Creative  individuals can be  found in every  field.  The artists  interviewed for this book  revealed what  creative
people are like, why they create and  how they themselves evolve from their work.  They generally lead full lives,
share themselves with others , find nourishment in family, friends, the workplace and community, and value their
connection to humankind and Earth.  They are responsible people who use their  innovative gifts in many areas
of life. Most artists work alone in "the silence",  setting time aside to be in The Zone regularly, because they un-
derstand the  importance of that  inner,  magical  connection.  They often  express  gratitude for the  privilege of
creating their arts and for living on Earth in these currently "interesting" times.

Two hundred  artists were asked,
"What have you learned from your creative activities beyond 'how to do it:?
The answers varied more than for any other question. The more  practical-minded learned how to  market their
work and gain incomes.  Other  responses ranged from  designing body armor for law officers, designing furni-
ture, using money earned from art sales to travel,  visit art museums and galleries and purchase art books and
videos to broaden understanding, or to write or illustrate books.

Others gained self-discipline,  timing  and the ability to craft with  limited materials and a strong desire. An ath-
lete reaped greater  self-esteem and a  teacher-coach  
discovered how  he had to use  time and hard work to
bring new concepts into  reality.
He recognized the need to "plan every step, then redo, redo and redo". After
testing and re-evaluating, he adjusted any portions that weren't working well.

Creative individuals have many creative outlets,  an active social life and  frequently  share artfulness with each
other.  It was  surprising how many were concerned with  children's  need for the arts.  Many did  volunteer work
wit h youngsters,  particularly grandchildren,  teaching them to  draw and paint and  thereby  learning from  both
their own descendants and from other young students.

Phrases heard  included:  
"Crossing over and  back with  the  methods and  ideas used  to  teach and  coach
school children and  my own children,  I could  help them  to become the  best they  could be.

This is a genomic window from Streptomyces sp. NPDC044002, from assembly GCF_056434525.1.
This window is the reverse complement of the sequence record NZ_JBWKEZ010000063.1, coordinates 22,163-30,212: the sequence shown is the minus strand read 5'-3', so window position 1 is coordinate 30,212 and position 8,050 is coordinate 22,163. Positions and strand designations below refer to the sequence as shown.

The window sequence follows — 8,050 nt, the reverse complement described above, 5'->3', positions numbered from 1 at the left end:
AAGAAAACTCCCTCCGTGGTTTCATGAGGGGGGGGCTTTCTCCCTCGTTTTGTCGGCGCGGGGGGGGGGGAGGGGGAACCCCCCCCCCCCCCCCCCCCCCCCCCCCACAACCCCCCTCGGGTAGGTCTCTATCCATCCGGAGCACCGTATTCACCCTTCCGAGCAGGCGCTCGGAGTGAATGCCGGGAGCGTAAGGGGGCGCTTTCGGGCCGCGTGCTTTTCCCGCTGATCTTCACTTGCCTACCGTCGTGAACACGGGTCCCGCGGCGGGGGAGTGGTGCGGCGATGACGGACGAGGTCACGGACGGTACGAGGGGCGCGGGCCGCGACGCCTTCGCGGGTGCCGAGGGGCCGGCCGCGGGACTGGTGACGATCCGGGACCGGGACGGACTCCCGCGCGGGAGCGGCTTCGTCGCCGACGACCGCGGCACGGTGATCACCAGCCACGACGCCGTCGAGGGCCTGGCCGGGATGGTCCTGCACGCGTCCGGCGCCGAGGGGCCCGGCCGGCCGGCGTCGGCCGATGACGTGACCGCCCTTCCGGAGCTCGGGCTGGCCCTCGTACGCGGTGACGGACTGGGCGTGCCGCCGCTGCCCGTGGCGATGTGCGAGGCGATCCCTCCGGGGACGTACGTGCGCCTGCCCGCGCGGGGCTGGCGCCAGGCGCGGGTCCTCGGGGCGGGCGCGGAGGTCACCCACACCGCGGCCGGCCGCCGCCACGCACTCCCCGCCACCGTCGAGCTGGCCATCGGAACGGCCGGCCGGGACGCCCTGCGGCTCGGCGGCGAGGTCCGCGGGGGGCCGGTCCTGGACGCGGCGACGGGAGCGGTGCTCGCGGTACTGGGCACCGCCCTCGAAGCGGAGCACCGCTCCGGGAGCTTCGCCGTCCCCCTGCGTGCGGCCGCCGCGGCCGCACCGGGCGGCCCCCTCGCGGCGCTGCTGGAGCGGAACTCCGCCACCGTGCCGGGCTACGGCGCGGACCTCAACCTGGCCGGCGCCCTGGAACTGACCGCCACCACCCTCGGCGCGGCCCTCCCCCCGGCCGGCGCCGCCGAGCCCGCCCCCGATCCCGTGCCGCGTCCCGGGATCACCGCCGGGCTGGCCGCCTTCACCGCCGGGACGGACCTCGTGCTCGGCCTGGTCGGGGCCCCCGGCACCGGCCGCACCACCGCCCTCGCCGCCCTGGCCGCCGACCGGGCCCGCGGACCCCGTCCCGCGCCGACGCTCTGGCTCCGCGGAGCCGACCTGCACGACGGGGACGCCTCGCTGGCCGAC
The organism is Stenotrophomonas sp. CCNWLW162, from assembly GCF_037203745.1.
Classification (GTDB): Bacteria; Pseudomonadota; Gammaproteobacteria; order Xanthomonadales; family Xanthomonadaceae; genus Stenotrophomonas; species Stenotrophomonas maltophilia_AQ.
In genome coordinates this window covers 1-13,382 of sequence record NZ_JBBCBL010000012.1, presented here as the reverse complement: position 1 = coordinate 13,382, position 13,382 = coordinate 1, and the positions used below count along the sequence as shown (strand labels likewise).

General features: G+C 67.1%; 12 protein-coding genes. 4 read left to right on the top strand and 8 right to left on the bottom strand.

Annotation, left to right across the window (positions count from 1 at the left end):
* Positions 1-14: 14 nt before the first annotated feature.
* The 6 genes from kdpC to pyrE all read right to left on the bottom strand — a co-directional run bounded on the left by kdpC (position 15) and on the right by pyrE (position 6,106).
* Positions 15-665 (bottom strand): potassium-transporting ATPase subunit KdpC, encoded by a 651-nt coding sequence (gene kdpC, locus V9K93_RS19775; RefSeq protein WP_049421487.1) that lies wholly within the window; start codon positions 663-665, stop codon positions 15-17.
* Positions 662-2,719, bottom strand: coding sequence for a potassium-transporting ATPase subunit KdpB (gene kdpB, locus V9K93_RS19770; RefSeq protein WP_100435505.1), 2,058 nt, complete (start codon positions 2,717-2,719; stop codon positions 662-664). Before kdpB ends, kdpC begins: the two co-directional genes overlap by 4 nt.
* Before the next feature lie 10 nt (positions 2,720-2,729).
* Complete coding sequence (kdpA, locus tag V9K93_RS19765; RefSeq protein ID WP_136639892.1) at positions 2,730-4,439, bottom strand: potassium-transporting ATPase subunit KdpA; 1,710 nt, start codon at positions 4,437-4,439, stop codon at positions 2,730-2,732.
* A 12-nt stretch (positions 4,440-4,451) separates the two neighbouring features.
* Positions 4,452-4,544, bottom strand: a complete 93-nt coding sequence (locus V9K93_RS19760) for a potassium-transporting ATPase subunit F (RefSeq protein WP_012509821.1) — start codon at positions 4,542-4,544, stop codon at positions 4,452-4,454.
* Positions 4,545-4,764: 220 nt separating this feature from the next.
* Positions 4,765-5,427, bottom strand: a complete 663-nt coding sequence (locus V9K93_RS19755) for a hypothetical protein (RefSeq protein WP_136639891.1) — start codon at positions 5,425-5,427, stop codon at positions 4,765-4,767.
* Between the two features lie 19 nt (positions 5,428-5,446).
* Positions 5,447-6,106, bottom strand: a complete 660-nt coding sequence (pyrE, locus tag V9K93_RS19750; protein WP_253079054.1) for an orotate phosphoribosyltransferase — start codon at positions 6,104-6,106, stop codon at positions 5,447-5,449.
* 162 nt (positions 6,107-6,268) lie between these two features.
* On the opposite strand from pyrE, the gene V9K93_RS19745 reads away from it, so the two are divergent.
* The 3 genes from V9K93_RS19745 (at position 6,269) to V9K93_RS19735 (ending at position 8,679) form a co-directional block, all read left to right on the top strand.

" One used the
knowledge  gained about  children to later  write an d illustrate children's  books ."
Giving  myself  time to get to
know and understand others
",  was imperative for many. "I found I could follow other people's directions,  and
still express my individuality."
Creative people
 exhibit their  male and female  natures in equal  amounts,  having  integrated both  left and
right brains.
Creative men are manly, yet nurturing, compassionate and intuitive. Creative women are girly,  but
independent,  take responsibility when
 necessary and  usually  lead their  peer groups.  Both  genders seek in-
creased complexity, rather than choosing the paths of least resistance
. It's how they learn.

Creative persons are childlike, but never "childish".
They stay in touch with their inspirational sources for long
 One  evolved artist exclaimed, "I  don't have to do it all by myself;  I ask for help from  higher powers,
and I get it!
" Many artists knowingly,  or unknowingly,  channel their  artworks from  higher sources.  Many of this
writer's own paintings were channeled.

Learning to feel good about expressing their individuality without receiving open appreciation was a big less-
on for some: "
We may not be perfect,  but we must keep striving  toward higher levels anyway." Many repeat-
edly tried to  create works  they thought they  couldn't a chieve  until there was  no more  reason to  fear or be
jealous of others
. Overcoming envy and fear released them from the tensions of the productive process.

Innovative individuals are
alert to their emotions and often follow feelings more than logic. Excitement and ecs-
asy are common for socially-minded artists.
When passion flows freely, Universe reciprocates with surpr-
ising moves and fantastic outcomes
.  Unique experiences included  caring for a grandchild  and being  "the
brush" that helped her respond positively; feeling fulfillment and joy through acting as a creator.
Bliss  blossoms
from being able to offer beauty, compassion, honesty, kindness, understanding or assistance to the downfallen.

"Creating with Multi-Dimensional Technologies"
By Rev. Dr. Marilyn La Croix